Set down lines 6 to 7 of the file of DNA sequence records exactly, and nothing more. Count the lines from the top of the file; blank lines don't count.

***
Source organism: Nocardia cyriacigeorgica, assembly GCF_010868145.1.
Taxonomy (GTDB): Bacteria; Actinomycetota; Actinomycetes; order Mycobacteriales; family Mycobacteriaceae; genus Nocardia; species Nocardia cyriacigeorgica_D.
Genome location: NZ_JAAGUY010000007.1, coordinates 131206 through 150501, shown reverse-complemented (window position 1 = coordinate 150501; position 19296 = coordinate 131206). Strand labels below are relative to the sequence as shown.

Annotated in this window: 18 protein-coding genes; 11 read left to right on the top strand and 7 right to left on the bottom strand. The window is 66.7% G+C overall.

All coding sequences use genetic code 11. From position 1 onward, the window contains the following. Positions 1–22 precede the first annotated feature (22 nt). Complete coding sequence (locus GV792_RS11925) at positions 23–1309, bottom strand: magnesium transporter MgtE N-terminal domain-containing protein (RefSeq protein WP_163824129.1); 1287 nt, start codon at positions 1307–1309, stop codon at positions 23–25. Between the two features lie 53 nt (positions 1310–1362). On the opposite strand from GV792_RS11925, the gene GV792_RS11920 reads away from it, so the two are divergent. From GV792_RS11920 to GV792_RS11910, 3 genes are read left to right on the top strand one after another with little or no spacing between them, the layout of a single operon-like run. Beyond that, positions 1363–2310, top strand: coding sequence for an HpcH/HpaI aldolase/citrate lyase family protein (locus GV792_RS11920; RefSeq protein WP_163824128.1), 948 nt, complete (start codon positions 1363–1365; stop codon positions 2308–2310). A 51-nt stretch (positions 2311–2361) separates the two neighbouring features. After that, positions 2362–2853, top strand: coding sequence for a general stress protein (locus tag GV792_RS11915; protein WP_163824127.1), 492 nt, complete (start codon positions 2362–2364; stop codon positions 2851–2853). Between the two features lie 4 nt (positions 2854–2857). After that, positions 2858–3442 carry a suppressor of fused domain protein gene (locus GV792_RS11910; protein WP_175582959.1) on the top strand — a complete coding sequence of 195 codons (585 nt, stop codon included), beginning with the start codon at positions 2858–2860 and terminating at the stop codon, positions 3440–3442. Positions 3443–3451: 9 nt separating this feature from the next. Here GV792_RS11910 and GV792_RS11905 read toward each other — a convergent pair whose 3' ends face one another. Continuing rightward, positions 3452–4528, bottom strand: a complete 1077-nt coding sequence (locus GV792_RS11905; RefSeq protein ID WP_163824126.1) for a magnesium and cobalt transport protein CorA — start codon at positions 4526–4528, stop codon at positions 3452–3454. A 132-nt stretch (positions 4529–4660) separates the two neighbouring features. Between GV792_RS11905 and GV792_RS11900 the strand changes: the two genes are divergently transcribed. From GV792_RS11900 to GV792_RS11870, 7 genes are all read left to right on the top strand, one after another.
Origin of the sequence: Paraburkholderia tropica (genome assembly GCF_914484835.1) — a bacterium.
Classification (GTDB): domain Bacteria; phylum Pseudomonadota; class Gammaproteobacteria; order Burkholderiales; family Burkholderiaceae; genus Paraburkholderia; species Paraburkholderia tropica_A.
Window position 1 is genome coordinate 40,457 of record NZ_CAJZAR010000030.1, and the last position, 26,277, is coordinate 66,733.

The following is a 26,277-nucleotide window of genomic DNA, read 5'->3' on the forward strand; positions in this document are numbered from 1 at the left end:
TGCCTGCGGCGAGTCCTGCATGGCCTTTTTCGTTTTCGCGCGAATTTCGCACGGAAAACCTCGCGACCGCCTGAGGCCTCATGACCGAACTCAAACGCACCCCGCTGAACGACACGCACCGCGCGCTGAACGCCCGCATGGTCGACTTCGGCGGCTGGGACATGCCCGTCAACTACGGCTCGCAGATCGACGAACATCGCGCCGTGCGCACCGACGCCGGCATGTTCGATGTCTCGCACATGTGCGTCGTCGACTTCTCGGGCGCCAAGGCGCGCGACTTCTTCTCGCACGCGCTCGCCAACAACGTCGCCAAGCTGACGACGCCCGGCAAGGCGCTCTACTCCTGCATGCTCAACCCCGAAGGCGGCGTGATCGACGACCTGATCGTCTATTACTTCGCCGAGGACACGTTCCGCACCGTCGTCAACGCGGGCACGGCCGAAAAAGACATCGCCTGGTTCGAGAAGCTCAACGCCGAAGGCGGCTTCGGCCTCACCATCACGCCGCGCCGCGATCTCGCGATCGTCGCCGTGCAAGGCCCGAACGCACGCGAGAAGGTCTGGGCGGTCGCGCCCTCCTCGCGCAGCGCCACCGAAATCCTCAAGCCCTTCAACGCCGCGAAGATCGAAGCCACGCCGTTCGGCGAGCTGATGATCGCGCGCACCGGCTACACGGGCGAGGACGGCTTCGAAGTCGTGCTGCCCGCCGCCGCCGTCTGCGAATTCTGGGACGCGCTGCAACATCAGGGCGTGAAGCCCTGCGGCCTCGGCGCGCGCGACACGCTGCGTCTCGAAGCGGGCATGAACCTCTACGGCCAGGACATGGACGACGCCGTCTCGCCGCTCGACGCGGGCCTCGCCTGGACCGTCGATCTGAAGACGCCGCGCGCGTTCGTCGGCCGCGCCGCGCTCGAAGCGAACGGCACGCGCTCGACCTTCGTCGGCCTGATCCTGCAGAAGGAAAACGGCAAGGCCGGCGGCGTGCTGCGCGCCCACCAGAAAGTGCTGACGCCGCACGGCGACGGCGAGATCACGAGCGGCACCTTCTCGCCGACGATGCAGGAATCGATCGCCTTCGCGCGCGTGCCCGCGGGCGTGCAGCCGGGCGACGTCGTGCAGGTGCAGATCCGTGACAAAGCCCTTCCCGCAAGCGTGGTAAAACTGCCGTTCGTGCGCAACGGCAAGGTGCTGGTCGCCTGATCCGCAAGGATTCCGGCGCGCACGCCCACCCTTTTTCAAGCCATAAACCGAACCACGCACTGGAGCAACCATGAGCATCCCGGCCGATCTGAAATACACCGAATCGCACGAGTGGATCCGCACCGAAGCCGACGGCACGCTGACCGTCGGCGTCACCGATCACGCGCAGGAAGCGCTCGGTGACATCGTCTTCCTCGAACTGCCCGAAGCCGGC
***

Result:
Origin of the sequence: Paraburkholderia tropica (genome assembly GCF_914484835.1) — a bacterium.
Classification (GTDB): domain Bacteria; phylum Pseudomonadota; class Gammaproteobacteria; order Burkholderiales; family Burkholderiaceae; genus Paraburkholderia; species Paraburkholderia tropica_A.